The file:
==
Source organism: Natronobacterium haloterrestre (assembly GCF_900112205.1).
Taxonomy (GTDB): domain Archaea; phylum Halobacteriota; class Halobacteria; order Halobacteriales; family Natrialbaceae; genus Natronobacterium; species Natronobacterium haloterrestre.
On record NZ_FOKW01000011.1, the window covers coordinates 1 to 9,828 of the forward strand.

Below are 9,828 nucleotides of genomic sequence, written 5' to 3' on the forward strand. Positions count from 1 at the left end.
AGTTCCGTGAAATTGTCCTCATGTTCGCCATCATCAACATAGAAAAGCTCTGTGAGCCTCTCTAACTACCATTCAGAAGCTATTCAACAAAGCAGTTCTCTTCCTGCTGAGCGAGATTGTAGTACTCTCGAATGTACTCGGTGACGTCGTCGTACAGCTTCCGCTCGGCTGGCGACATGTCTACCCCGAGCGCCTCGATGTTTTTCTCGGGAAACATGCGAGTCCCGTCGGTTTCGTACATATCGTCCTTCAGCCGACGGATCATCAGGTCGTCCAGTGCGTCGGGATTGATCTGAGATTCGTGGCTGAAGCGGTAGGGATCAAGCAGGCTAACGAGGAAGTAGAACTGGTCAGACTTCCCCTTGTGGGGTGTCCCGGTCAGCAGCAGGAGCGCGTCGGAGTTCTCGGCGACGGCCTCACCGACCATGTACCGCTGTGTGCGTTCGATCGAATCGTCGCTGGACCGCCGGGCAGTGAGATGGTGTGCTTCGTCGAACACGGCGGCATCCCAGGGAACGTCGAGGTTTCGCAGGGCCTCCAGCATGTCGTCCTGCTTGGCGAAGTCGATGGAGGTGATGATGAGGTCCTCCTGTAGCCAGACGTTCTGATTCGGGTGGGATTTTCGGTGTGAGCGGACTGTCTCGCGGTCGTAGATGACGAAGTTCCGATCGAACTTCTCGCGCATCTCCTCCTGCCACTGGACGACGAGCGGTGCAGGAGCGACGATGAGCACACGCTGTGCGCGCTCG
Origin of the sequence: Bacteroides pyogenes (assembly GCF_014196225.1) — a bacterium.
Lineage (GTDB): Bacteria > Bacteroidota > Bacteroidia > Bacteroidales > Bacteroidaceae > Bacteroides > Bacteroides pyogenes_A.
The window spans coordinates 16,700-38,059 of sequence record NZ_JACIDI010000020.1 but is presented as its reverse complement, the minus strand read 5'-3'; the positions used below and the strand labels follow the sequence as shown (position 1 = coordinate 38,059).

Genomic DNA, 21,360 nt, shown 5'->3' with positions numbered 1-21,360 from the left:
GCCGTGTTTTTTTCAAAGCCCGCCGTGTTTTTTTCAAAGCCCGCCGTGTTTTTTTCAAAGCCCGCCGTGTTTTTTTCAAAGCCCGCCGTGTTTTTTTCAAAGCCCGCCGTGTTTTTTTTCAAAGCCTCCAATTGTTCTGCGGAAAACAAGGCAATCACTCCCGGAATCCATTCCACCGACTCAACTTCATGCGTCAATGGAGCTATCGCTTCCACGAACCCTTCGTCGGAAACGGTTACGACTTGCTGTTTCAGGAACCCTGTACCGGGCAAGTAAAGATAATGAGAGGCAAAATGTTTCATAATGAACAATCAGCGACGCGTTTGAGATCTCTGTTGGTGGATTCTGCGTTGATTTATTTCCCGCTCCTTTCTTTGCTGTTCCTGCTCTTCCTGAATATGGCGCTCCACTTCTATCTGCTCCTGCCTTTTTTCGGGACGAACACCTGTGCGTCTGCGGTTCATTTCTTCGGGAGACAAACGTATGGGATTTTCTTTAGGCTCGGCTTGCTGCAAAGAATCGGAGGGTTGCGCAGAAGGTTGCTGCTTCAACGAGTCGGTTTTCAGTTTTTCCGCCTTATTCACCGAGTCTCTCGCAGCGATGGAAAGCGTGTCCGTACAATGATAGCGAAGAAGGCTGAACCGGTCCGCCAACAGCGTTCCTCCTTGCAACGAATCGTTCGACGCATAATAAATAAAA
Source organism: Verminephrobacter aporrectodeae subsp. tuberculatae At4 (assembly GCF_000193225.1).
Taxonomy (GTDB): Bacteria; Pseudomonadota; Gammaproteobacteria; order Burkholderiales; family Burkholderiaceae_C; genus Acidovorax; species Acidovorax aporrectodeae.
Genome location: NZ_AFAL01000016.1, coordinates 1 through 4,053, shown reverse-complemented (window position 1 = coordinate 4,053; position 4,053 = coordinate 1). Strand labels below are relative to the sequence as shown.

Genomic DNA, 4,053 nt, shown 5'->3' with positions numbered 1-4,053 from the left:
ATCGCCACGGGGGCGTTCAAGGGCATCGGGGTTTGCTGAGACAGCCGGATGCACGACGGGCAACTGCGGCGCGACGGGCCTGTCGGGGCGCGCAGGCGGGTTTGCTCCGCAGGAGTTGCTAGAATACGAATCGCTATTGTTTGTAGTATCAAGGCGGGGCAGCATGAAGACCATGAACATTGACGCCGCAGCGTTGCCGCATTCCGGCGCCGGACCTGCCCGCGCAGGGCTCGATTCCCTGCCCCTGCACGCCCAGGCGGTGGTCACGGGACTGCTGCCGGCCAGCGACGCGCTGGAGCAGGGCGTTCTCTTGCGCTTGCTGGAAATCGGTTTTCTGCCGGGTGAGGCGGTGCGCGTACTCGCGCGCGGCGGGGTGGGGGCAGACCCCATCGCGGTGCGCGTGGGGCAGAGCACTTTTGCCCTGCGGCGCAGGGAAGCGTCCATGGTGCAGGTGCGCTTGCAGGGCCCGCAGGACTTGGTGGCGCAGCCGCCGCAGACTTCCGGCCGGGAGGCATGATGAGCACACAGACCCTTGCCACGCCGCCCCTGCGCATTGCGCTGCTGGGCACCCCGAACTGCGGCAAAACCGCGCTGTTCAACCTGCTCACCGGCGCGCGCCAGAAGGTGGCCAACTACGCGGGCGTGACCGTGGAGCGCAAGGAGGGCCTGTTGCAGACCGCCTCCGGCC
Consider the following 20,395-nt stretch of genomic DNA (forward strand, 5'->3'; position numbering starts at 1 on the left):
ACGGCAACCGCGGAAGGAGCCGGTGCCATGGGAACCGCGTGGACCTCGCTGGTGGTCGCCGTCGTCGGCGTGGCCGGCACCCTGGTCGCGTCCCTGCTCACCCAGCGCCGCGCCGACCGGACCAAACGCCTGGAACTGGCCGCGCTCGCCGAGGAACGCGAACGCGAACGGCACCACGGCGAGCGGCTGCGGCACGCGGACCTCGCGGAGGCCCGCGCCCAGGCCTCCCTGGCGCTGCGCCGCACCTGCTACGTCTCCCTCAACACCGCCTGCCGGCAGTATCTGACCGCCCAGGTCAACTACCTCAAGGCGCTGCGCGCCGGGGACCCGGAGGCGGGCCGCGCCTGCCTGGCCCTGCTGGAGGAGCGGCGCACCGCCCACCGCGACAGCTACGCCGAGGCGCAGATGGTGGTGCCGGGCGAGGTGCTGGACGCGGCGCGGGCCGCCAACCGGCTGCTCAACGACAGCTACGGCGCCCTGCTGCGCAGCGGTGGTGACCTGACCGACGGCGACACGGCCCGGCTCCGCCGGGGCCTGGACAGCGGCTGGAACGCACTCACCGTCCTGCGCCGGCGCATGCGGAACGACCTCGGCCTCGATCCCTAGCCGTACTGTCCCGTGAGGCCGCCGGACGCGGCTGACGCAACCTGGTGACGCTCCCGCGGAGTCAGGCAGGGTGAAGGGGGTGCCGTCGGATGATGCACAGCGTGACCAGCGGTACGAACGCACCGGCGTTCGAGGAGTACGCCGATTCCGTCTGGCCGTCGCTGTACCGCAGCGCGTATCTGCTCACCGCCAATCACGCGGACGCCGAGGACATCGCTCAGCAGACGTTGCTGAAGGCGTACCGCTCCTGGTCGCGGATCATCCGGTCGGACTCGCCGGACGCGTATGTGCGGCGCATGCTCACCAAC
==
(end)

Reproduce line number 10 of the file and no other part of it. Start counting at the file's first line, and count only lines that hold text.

GCCGTGTTTTTTTCAAAGCCCGCCGTGTTTTTTTCAAAGCCCGCCGTGTTTTTTTCAAAGCCCGCCGTGTTTTTTTCAAAGCCCGCCGTGTTTTTTTCAAAGCCCGCCGTGTTTTTTTTCAAAGCCTCCAATTGTTCTGCGGAAAACAAGGCAATCACTCCCGGAATCCATTCCACCGACTCAACTTCATGCGTCAATGGAGCTATCGCTTCCACGAACCCTTCGTCGGAAACGGTTACGACTTGCTGTTTCAGGAACCCTGTACCGGGCAAGTAAAGATAATGAGAGGCAAAATGTTTCATAATGAACAATCAGCGACGCGTTTGAGATCTCTGTTGGTGGATTCTGCGTTGATTTATTTCCCGCTCCTTTCTTTGCTGTTCCTGCTCTTCCTGAATATGGCGCTCCACTTCTATCTGCTCCTGCCTTTTTTCGGGACGAACACCTGTGCGTCTGCGGTTCATTTCTTCGGGAGACAAACGTATGGGATTTTCTTTAGGCTCGGCTTGCTGCAAAGAATCGGAGGGTTGCGCAGAAGGTTGCTGCTTCAACGAGTCGGTTTTCAGTTTTTCCGCCTTATTCACCGAGTCTCTCGCAGCGATGGAAAGCGTGTCCGTACAATGATAGCGAAGAAGGCTGAACCGGTCCGCCAACAGCGTTCCTCCTTGCAACGAATCGTTCGACGCATAATAAATAAAA